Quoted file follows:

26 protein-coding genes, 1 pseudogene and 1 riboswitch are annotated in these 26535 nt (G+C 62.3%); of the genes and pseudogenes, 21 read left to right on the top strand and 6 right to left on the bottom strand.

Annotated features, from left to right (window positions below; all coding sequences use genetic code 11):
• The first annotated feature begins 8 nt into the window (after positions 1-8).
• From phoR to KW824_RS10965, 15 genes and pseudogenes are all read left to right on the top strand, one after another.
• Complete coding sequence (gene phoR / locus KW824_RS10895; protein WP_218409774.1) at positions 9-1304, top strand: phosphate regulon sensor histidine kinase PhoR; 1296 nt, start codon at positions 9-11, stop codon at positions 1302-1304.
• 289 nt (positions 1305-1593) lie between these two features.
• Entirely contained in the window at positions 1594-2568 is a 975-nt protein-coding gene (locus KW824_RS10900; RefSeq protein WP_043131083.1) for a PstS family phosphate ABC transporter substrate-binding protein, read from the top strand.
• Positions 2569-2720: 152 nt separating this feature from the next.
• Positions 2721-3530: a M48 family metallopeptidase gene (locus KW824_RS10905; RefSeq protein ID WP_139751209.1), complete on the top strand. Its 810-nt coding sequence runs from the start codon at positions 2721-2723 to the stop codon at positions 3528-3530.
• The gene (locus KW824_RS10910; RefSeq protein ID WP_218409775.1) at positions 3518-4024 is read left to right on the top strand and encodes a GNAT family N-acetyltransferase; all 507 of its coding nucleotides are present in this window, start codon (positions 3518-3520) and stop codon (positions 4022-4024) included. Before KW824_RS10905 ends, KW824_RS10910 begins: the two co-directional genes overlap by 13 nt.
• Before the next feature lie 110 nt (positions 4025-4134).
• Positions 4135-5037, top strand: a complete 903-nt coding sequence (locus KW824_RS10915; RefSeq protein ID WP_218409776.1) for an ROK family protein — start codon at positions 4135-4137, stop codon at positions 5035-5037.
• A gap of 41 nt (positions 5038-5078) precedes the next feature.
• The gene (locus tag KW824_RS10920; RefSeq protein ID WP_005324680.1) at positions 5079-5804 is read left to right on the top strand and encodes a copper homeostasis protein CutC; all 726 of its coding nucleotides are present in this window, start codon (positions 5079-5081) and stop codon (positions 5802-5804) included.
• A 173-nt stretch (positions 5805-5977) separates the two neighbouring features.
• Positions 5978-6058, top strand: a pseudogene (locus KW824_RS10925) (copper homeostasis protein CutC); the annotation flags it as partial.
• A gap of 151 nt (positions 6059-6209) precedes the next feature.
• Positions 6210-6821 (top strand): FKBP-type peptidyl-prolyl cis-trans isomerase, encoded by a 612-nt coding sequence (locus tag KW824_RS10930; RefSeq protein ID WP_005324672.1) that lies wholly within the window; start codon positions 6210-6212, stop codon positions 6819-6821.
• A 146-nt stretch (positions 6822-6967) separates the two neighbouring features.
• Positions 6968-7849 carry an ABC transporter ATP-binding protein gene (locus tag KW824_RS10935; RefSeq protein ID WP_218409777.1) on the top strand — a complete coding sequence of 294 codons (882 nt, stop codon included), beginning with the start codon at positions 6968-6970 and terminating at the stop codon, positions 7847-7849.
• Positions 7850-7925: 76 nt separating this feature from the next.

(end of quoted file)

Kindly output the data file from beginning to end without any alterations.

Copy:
26 protein-coding genes, 1 pseudogene and 1 riboswitch are annotated in these 26535 nt (G+C 62.3%); of the genes and pseudogenes, 21 read left to right on the top strand and 6 right to left on the bottom strand.

Annotated features, from left to right (window positions below; all coding sequences use genetic code 11):
• The first annotated feature begins 8 nt into the window (after positions 1-8).
• From phoR to KW824_RS10965, 15 genes and pseudogenes are all read left to right on the top strand, one after another.
• Complete coding sequence (gene phoR / locus KW824_RS10895; protein WP_218409774.1) at positions 9-1304, top strand: phosphate regulon sensor histidine kinase PhoR; 1296 nt, start codon at positions 9-11, stop codon at positions 1302-1304.
• 289 nt (positions 1305-1593) lie between these two features.
• Entirely contained in the window at positions 1594-2568 is a 975-nt protein-coding gene (locus KW824_RS10900; RefSeq protein WP_043131083.1) for a PstS family phosphate ABC transporter substrate-binding protein, read from the top strand.
• Positions 2569-2720: 152 nt separating this feature from the next.
• Positions 2721-3530: a M48 family metallopeptidase gene (locus KW824_RS10905; RefSeq protein ID WP_139751209.1), complete on the top strand. Its 810-nt coding sequence runs from the start codon at positions 2721-2723 to the stop codon at positions 3528-3530.
• The gene (locus KW824_RS10910; RefSeq protein ID WP_218409775.1) at positions 3518-4024 is read left to right on the top strand and encodes a GNAT family N-acetyltransferase; all 507 of its coding nucleotides are present in this window, start codon (positions 3518-3520) and stop codon (positions 4022-4024) included. Before KW824_RS10905 ends, KW824_RS10910 begins: the two co-directional genes overlap by 13 nt.
• Before the next feature lie 110 nt (positions 4025-4134).
• Positions 4135-5037, top strand: a complete 903-nt coding sequence (locus KW824_RS10915; RefSeq protein ID WP_218409776.1) for an ROK family protein — start codon at positions 4135-4137, stop codon at positions 5035-5037.
• A gap of 41 nt (positions 5038-5078) precedes the next feature.
• The gene (locus tag KW824_RS10920; RefSeq protein ID WP_005324680.1) at positions 5079-5804 is read left to right on the top strand and encodes a copper homeostasis protein CutC; all 726 of its coding nucleotides are present in this window, start codon (positions 5079-5081) and stop codon (positions 5802-5804) included.
• A 173-nt stretch (positions 5805-5977) separates the two neighbouring features.
• Positions 5978-6058, top strand: a pseudogene (locus KW824_RS10925) (copper homeostasis protein CutC); the annotation flags it as partial.
• A gap of 151 nt (positions 6059-6209) precedes the next feature.
• Positions 6210-6821 (top strand): FKBP-type peptidyl-prolyl cis-trans isomerase, encoded by a 612-nt coding sequence (locus tag KW824_RS10930; RefSeq protein ID WP_005324672.1) that lies wholly within the window; start codon positions 6210-6212, stop codon positions 6819-6821.
• A 146-nt stretch (positions 6822-6967) separates the two neighbouring features.
• Positions 6968-7849 carry an ABC transporter ATP-binding protein gene (locus tag KW824_RS10935; RefSeq protein ID WP_218409777.1) on the top strand — a complete coding sequence of 294 codons (882 nt, stop codon included), beginning with the start codon at positions 6968-6970 and terminating at the stop codon, positions 7847-7849.
• Positions 7850-7925: 76 nt separating this feature from the next.